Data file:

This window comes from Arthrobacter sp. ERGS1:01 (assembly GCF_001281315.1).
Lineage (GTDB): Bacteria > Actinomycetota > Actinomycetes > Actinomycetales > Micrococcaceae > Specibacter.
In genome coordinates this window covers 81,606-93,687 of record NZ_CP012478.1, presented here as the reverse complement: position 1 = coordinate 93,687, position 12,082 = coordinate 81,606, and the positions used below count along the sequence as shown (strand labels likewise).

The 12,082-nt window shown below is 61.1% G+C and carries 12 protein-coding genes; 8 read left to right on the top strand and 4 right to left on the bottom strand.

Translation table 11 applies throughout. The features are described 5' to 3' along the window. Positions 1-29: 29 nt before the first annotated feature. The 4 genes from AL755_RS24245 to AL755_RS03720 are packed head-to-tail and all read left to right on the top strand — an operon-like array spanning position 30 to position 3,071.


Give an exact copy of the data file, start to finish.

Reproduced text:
This window comes from Arthrobacter sp. ERGS1:01 (assembly GCF_001281315.1).
Lineage (GTDB): Bacteria > Actinomycetota > Actinomycetes > Actinomycetales > Micrococcaceae > Specibacter.
In genome coordinates this window covers 81,606-93,687 of record NZ_CP012478.1, presented here as the reverse complement: position 1 = coordinate 93,687, position 12,082 = coordinate 81,606, and the positions used below count along the sequence as shown (strand labels likewise).

The 12,082-nt window shown below is 61.1% G+C and carries 12 protein-coding genes; 8 read left to right on the top strand and 4 right to left on the bottom strand.

Translation table 11 applies throughout. The features are described 5' to 3' along the window. Positions 1-29: 29 nt before the first annotated feature. The 4 genes from AL755_RS24245 to AL755_RS03720 are packed head-to-tail and all read left to right on the top strand — an operon-like array spanning position 30 to position 3,071.